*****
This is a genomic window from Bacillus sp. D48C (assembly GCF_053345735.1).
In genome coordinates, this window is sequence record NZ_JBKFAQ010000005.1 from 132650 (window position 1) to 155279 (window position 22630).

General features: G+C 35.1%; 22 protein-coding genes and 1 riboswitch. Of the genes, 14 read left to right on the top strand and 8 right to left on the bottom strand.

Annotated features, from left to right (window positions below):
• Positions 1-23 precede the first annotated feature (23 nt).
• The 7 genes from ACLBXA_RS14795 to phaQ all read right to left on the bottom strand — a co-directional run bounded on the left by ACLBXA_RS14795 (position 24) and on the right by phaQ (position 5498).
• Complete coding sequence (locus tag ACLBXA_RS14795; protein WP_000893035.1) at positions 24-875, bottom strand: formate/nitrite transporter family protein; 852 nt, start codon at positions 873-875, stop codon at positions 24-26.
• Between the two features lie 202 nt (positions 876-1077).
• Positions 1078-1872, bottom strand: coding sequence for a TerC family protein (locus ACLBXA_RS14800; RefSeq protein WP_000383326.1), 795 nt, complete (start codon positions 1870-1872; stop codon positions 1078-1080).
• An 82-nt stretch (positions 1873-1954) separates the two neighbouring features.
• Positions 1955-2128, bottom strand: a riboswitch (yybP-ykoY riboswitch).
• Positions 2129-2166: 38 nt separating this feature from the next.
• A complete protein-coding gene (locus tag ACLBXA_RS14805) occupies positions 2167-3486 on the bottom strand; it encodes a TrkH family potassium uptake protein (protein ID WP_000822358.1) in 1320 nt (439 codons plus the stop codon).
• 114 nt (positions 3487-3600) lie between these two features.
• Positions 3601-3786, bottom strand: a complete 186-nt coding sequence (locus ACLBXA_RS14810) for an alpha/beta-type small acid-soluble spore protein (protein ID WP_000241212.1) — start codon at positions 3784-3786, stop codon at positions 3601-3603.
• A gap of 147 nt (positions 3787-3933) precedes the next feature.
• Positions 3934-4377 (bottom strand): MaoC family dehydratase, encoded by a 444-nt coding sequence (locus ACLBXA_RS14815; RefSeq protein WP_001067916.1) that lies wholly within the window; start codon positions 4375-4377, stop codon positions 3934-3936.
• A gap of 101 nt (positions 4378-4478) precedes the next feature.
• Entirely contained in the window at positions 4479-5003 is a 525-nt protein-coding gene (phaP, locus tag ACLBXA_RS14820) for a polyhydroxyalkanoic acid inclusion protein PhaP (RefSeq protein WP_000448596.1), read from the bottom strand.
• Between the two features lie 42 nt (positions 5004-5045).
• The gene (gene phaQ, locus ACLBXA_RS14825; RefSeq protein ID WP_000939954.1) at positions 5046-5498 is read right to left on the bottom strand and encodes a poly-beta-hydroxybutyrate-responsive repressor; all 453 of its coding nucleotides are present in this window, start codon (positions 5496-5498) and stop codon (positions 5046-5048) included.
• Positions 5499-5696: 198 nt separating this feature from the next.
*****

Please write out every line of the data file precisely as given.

This is a genomic window from Bacillus sp. D48C (assembly GCF_053345735.1).
In genome coordinates, this window is sequence record NZ_JBKFAQ010000005.1 from 132650 (window position 1) to 155279 (window position 22630).

General features: G+C 35.1%; 22 protein-coding genes and 1 riboswitch. Of the genes, 14 read left to right on the top strand and 8 right to left on the bottom strand.

Annotated features, from left to right (window positions below):
• Positions 1-23 precede the first annotated feature (23 nt).
• The 7 genes from ACLBXA_RS14795 to phaQ all read right to left on the bottom strand — a co-directional run bounded on the left by ACLBXA_RS14795 (position 24) and on the right by phaQ (position 5498).
• Complete coding sequence (locus tag ACLBXA_RS14795; protein WP_000893035.1) at positions 24-875, bottom strand: formate/nitrite transporter family protein; 852 nt, start codon at positions 873-875, stop codon at positions 24-26.
• Between the two features lie 202 nt (positions 876-1077).
• Positions 1078-1872, bottom strand: coding sequence for a TerC family protein (locus ACLBXA_RS14800; RefSeq protein WP_000383326.1), 795 nt, complete (start codon positions 1870-1872; stop codon positions 1078-1080).
• An 82-nt stretch (positions 1873-1954) separates the two neighbouring features.
• Positions 1955-2128, bottom strand: a riboswitch (yybP-ykoY riboswitch).
• Positions 2129-2166: 38 nt separating this feature from the next.
• A complete protein-coding gene (locus tag ACLBXA_RS14805) occupies positions 2167-3486 on the bottom strand; it encodes a TrkH family potassium uptake protein (protein ID WP_000822358.1) in 1320 nt (439 codons plus the stop codon).
• 114 nt (positions 3487-3600) lie between these two features.
• Positions 3601-3786, bottom strand: a complete 186-nt coding sequence (locus ACLBXA_RS14810) for an alpha/beta-type small acid-soluble spore protein (protein ID WP_000241212.1) — start codon at positions 3784-3786, stop codon at positions 3601-3603.
• A gap of 147 nt (positions 3787-3933) precedes the next feature.
• Positions 3934-4377 (bottom strand): MaoC family dehydratase, encoded by a 444-nt coding sequence (locus ACLBXA_RS14815; RefSeq protein WP_001067916.1) that lies wholly within the window; start codon positions 4375-4377, stop codon positions 3934-3936.
• A gap of 101 nt (positions 4378-4478) precedes the next feature.
• Entirely contained in the window at positions 4479-5003 is a 525-nt protein-coding gene (phaP, locus tag ACLBXA_RS14820) for a polyhydroxyalkanoic acid inclusion protein PhaP (RefSeq protein WP_000448596.1), read from the bottom strand.
• Between the two features lie 42 nt (positions 5004-5045).
• The gene (gene phaQ, locus ACLBXA_RS14825; RefSeq protein ID WP_000939954.1) at positions 5046-5498 is read right to left on the bottom strand and encodes a poly-beta-hydroxybutyrate-responsive repressor; all 453 of its coding nucleotides are present in this window, start codon (positions 5496-5498) and stop codon (positions 5046-5048) included.
• Positions 5499-5696: 198 nt separating this feature from the next.